Nobody really got the Chrysler Le Baron ragtop, although a few nibbled at its wood edges. Today we get an inside look at the workings of….
It’s a GM10 coupe of some variety.
It would have to be an early one because that’s from the one-way key, two-keys-per-car era.
My guess is a Beretta, maybe a 1987 or 1988?
EDIT: And would you believe that GM went with two keys well into the 1990s? Amazing. I’m sticking with the Beretta, only now I have no idea what year.
Also think its a Beretta, possibly Lumina or Cutlass coupe (Dont think the Regals were available in bright red)
And yeah, my Beretta still has the 2 keys and it’s a 1994
1988 CHEVY BERETTA BRIGHT RED
I see where you’re going. You mean the 1990 Subaru XT Cascadia sport wagon.
In the late-70s and early-80s Subaru gained an enviable foothold in the U.S. market with quirky but popular niche vehicles. But in the mid-80s Subaru executives succumbed to “Toyota Envy” and attempted to compete more directly against the first-tier importers by launching a handful of cars such as the Justy and the XT sporty coupe.
Whatever you might say about the XT, you’ve got to give Subaru credit for giving it a bunch of unique features. Nevertheless, the coupe sold poorly. After a few years Subaru almost pulled the plug. But instead its U.S. arm convinced the home office to offer a sport wagon variant.
The Cascadia almost failed to reach production. Subaru’s ambivalence was understandable. The Chevy Nomad may have become iconic, but not even GM had ever made any money on a wagon based upon a sporty coupe. What pushed Subaru executives over the edge was desperation — a wagon might squeeze at least a few years more life out of the moribund XT.
Even Subaru was surprised by the success of the Cascadia. For a while it displaced Volvo as THE counterculture car for older, more affluent folks.
Today the most sought-after version of the Cascadia is the limited-production Rainier model. It includes a tent that pops up over a clamshell roof section. The idea was developed by Toyota in the 1970s but had never been put into production.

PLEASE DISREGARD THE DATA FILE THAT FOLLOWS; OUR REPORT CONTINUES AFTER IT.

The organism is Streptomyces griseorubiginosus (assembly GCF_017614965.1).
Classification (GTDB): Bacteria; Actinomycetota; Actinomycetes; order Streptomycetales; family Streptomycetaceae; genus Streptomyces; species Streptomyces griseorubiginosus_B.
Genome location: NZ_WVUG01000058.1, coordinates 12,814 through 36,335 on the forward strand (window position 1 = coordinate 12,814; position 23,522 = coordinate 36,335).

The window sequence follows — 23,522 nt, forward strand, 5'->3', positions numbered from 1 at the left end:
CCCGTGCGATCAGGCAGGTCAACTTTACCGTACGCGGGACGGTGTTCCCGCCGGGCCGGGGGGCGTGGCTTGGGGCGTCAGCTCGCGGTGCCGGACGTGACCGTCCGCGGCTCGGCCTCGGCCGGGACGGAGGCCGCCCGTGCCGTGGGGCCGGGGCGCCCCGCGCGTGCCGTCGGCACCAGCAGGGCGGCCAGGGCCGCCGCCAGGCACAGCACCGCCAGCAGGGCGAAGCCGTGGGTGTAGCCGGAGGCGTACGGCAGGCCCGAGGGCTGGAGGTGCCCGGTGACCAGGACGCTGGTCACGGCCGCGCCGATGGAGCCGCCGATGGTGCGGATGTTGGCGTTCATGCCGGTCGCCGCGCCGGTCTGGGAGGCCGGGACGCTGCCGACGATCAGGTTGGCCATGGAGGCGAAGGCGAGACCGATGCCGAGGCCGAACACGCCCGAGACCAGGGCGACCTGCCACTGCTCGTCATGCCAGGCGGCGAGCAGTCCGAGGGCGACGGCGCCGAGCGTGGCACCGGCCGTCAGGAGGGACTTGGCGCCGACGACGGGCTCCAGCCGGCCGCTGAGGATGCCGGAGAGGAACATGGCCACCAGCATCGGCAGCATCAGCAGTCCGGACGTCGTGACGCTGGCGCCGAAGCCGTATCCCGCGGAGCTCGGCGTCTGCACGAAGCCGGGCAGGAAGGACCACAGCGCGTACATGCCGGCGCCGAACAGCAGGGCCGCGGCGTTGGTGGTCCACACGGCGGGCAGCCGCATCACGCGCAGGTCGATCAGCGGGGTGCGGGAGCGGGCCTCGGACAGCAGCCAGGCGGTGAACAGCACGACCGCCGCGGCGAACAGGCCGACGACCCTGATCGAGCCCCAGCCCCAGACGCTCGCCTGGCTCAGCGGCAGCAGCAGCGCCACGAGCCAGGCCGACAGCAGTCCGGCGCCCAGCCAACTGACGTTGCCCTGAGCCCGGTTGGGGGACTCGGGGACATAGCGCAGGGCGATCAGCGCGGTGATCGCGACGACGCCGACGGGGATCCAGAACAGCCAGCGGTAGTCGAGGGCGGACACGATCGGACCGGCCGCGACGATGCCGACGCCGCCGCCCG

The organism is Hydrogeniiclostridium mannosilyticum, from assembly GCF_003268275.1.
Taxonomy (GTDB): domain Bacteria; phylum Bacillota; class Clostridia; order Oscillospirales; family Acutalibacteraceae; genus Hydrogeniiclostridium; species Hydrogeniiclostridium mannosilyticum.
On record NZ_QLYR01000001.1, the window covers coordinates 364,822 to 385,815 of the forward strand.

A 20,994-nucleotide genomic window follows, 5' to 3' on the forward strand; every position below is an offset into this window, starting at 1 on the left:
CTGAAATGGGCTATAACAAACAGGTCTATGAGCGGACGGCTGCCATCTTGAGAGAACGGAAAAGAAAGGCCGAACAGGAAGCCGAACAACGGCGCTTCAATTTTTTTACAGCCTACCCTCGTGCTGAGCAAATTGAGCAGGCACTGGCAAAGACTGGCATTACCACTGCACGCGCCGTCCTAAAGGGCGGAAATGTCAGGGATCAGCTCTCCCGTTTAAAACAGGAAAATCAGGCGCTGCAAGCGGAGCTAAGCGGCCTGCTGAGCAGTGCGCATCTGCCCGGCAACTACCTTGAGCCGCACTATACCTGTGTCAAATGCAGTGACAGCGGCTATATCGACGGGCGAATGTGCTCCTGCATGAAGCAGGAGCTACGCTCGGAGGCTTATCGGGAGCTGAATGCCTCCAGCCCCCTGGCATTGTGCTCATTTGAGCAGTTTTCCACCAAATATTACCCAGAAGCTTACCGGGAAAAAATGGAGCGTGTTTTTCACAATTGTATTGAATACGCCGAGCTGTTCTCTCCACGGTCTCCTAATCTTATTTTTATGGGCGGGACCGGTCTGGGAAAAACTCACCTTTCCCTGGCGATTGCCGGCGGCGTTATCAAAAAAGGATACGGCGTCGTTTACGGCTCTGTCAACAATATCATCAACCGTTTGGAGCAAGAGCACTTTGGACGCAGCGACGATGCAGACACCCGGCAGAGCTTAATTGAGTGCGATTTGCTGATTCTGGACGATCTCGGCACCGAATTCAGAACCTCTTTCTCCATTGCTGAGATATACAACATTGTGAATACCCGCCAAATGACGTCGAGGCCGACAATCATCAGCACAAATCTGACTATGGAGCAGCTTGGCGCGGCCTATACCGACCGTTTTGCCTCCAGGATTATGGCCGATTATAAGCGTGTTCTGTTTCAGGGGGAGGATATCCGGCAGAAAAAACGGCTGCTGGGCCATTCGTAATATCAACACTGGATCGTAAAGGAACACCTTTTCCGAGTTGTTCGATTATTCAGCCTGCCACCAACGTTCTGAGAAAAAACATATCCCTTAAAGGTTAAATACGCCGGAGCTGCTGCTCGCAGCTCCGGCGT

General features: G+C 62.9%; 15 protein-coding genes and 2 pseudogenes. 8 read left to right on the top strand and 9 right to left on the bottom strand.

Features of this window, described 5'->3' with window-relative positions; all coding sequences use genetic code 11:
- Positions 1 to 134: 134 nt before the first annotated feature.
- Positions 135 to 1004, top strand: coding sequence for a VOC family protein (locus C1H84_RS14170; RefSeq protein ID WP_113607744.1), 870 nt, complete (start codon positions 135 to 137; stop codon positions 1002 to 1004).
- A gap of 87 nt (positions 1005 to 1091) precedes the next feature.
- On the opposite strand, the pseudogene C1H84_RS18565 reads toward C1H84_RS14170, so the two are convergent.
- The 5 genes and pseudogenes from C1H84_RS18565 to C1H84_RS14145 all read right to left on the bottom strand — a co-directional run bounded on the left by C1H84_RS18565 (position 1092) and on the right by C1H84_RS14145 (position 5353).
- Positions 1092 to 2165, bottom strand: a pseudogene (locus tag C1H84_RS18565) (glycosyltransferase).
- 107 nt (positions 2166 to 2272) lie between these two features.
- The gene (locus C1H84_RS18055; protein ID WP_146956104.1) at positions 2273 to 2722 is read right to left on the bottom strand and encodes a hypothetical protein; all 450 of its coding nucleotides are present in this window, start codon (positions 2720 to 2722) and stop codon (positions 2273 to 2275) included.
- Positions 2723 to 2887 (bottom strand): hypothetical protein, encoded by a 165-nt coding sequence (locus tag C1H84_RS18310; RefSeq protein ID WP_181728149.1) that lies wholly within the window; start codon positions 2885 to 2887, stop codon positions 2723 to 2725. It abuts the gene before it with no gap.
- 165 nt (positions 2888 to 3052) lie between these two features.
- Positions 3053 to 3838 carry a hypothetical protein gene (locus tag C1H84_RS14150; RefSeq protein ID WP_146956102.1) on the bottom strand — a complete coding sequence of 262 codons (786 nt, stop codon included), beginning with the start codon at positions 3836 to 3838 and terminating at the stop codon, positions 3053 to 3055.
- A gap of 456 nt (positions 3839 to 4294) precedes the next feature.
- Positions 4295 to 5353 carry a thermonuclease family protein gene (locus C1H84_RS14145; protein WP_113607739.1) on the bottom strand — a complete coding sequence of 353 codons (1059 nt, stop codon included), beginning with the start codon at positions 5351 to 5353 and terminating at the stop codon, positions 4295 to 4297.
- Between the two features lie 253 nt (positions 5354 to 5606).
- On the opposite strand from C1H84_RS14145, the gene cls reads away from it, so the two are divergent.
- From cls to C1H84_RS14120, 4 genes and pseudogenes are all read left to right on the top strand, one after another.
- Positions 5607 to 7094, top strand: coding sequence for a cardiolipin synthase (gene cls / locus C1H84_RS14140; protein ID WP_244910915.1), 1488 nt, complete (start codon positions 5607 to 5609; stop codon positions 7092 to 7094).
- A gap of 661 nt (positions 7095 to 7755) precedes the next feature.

The Cascadia vastly overshadowed sales of the coupe. Even so, when the XT was replaced by the SVX in 1992, Subaru only offered it as a three-door hatchback. Sales were dismal but this time no sport wagon was forthcoming. Subaru executives were insistent on breaking free of the brand’s “moonbeam” image.
Jeez Dr. L., you just summarized every bad idea that carmakers have come up with in the last 30 years.
Except one, of course: The All-New Nissan Murano Cross-Cabriolet Segment Buster Edition!!!
2012 VOLVO S80
Looks like a fiberglass boot to a convertible. Can’t figure out what kind yet.
And the metal fixture at the top of the pic is where a hardtop would clamp on??
Looks like that whole part of the car is ‘glass – maybe the whole car?
1992 Pontiac Grand Prix Coupe.
1993 Oldsmobile Cutlass Supreme coupe.
Chevy Lumina Euro 🙂
Your email address will not be published. Required fields are marked *
Notify me of follow-up comments by email.
Notify me of new posts by email.
This site uses Akismet to reduce spam. Learn how your comment data is processed.
About Arras WordPress Theme
Copyright 2011 - 2020 Curbside Classics. All Rights Reserved.